Although prostatic cancer (PCa) is an extremely common cancer and a frequent cause of cancer deaths in Western males, most cases never metastasize. Currently, diagnostic tests such as serum prostate-specific antigen levels are not sensitive enough to determine whether or not a PCa is aggressive and likely to metastasize.
Cancer cells are known to influence the behavior and protein expression of the normal cells surrounding them.1 This might play a role in metastasis and aggressive invasion into normal tissue. There is strong evidence to suggest this influence involves exosomes,2 small membrane vesicles of around 100 nm in size released by cells into their surroundings and carrying potential signaling molecules such as RNA and proteins. In the case of prostatic cancer, these exosomes are excreted in urine, a relatively easy biosample to obtain non-invasively.
Bijnsdorp et al. (2013) used proteomics techniques to discover whether a more sensitive and accurate protein biomarker for PCa exists, looking in particular at exosomes released by PCa cells into the surrounding tissues and excreted in urine.3 Using cell culture, they also found that these exosomes influence cell behavior and identify the protein involved before showing its presence in urine samples from patients with metastatic PCa.
The researchers cultured two PCa cell lines, LNCaP (a hormone-dependent, less aggressive phenotype) and PC3 (hormone-independent, highly aggressive), and harvested exosomes secreted into the medium. Prior to proteomic analysis using an LTQ FT hybrid mass spectrometer (Thermo Scientific), they separated the proteins using polyacrylamide gel electrophoresis followed by in-gel trypsin digestion.
Referring to the human IPI database 3.59, the researchers identified 1,299 LNCaP and 1,398 PC3 exosome proteins. Of these proteins, 101 were more abundant in PC3 exosomes (p<0.05), with 57 being expressed by both PCa cell lines. The researchers used DAVID (Database for Annotation, Visualization and Integrated Discovery) functional analysis and referral to the STRING (Search Tool for the Retrieval of Interacting Genes/Proteins) database, identifying six proteins involved in control of cell migration and invasion. From this group, they chose integrins ITGA3 and ITGB1, talin 1 (TLN1) and vinculin (VCL) for further investigation. Using Western ligand blotting, the researchers found that only the integrins, ITGA3 and ITGB1, were present in the PCa exosomes.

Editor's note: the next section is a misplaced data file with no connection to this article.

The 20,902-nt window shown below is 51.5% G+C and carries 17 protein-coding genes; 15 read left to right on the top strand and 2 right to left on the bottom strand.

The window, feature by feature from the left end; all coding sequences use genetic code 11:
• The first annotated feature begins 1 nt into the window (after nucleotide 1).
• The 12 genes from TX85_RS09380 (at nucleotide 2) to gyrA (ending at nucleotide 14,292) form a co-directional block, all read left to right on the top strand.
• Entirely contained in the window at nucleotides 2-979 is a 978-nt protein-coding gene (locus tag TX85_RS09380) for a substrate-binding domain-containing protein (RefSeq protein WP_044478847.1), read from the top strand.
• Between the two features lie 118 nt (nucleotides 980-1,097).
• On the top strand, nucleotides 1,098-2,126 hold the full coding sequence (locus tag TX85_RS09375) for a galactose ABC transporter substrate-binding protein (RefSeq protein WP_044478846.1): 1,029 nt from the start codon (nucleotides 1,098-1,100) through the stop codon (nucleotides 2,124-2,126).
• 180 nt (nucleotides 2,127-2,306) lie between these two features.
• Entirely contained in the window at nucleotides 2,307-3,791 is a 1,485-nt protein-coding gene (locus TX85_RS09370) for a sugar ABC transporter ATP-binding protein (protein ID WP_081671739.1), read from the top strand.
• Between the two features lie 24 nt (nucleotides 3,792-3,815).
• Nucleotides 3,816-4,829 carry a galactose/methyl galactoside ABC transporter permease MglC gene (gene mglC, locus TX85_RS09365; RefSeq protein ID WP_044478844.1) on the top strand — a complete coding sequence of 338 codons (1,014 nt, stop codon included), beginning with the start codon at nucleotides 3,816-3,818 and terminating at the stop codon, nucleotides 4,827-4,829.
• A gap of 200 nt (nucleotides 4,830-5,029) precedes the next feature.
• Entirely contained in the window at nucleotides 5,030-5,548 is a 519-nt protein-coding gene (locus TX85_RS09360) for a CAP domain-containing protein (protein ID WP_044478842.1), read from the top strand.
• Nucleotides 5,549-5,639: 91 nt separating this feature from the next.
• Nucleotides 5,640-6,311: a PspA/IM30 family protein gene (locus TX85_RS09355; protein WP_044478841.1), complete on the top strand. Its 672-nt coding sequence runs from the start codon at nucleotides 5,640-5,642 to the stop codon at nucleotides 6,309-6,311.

Bijnsdorp and co-workers then treated the non-cancerous prostatic cell line, prEC, with media conditioned (CM) by the two PCa cell lines, measuring the effects of specific blocking antibodies on migration and invasion. Antibodies against both integrins blocked invasion and migration induced by CM. However, only the anti-ITGA3 antibody blocked invasion induced when harvested PCa exosomes were added to the culture. Exosome uptake by the prEC cells was confirmed using FACS analysis, showing that PC3 exosomes were internalized much more than the LNCaP exosomes.
As a final step, the researchers isolated urinary exosomes from patients with benign hyperplasia (n=5), PCa (n=5) and metastatic PCa (n=3). Using Western ligand blotting to immunologically identify the proteins, they found that levels of both ITGA3 and ITGB1 were higher in patients with metastatic disease than in those with non-metastasized PCa or benign hyperplasia (p<0.05). The authors suggest that these two proteins may offer important information to clinicians as adjuncts to traditional diagnostic tests, presenting a prognostically useful, non-invasive marker for PCa metastasis in patient assessment.
1. Bijnsdorp, I.V., et al. (2012) “A predictive role for noncancerous prostate cells: Low connexin-26 expression in radical prostatectomy tissues predicts metastasis,” British Journal of Cancer, 107 (pp.1963–8).
2. Peinado, H., et al. (2012) “Melanoma exosomes educate bone marrow progenitor cells toward a pro-metastatic phenotype through MET,” Nature Medicine, 18 (pp. 883–91).
3. Bijnsdorp, I.V., et al. (2013) “Exosomal ITGA3 interferes with non-cancerous prostate cell functions and is increased in urine exosomes of metastatic prostate cancer patients,” Journal of Extracellular Vesicles, 2 (pp. 22097), doi: 10.3402/jev.v2i0.22097.
Post Author: Amanda Maxwell. Mixed media artist; blogger and social media communicator; clinical scientist and writer.
A digital space explorer, engaging readers by translating complex theories and subjects creatively into everyday language.